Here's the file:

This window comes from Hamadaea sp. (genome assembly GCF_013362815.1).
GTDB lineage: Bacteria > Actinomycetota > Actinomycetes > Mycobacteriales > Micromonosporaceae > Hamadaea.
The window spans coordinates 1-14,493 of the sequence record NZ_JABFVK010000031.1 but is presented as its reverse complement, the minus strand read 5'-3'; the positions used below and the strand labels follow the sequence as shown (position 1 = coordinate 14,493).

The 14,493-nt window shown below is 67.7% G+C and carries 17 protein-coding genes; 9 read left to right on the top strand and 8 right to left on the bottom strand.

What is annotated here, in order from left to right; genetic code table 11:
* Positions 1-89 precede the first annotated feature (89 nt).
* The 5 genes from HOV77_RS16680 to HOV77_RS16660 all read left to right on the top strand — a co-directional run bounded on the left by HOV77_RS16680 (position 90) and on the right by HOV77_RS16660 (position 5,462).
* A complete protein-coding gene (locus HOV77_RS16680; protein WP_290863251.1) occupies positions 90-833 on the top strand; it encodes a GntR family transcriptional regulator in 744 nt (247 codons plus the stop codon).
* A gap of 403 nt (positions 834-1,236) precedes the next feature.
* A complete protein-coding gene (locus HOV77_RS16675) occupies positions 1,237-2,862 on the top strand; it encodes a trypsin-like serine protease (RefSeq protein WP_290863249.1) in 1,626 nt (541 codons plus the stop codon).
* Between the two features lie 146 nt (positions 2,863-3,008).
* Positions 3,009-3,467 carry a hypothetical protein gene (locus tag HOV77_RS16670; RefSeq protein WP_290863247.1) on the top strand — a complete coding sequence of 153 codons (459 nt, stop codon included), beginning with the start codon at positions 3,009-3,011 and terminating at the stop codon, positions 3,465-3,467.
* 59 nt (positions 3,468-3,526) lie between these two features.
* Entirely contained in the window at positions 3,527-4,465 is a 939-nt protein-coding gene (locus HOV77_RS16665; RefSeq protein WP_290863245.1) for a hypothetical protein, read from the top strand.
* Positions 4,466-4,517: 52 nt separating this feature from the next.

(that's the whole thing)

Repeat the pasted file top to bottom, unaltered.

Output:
This window comes from Hamadaea sp. (genome assembly GCF_013362815.1).
GTDB lineage: Bacteria > Actinomycetota > Actinomycetes > Mycobacteriales > Micromonosporaceae > Hamadaea.
The window spans coordinates 1-14,493 of the sequence record NZ_JABFVK010000031.1 but is presented as its reverse complement, the minus strand read 5'-3'; the positions used below and the strand labels follow the sequence as shown (position 1 = coordinate 14,493).

The 14,493-nt window shown below is 67.7% G+C and carries 17 protein-coding genes; 9 read left to right on the top strand and 8 right to left on the bottom strand.

What is annotated here, in order from left to right; genetic code table 11:
* Positions 1-89 precede the first annotated feature (89 nt).
* The 5 genes from HOV77_RS16680 to HOV77_RS16660 all read left to right on the top strand — a co-directional run bounded on the left by HOV77_RS16680 (position 90) and on the right by HOV77_RS16660 (position 5,462).
* A complete protein-coding gene (locus HOV77_RS16680; protein WP_290863251.1) occupies positions 90-833 on the top strand; it encodes a GntR family transcriptional regulator in 744 nt (247 codons plus the stop codon).
* A gap of 403 nt (positions 834-1,236) precedes the next feature.
* A complete protein-coding gene (locus HOV77_RS16675) occupies positions 1,237-2,862 on the top strand; it encodes a trypsin-like serine protease (RefSeq protein WP_290863249.1) in 1,626 nt (541 codons plus the stop codon).
* Between the two features lie 146 nt (positions 2,863-3,008).
* Positions 3,009-3,467 carry a hypothetical protein gene (locus tag HOV77_RS16670; RefSeq protein WP_290863247.1) on the top strand — a complete coding sequence of 153 codons (459 nt, stop codon included), beginning with the start codon at positions 3,009-3,011 and terminating at the stop codon, positions 3,465-3,467.
* 59 nt (positions 3,468-3,526) lie between these two features.
* Entirely contained in the window at positions 3,527-4,465 is a 939-nt protein-coding gene (locus HOV77_RS16665; RefSeq protein WP_290863245.1) for a hypothetical protein, read from the top strand.
* Positions 4,466-4,517: 52 nt separating this feature from the next.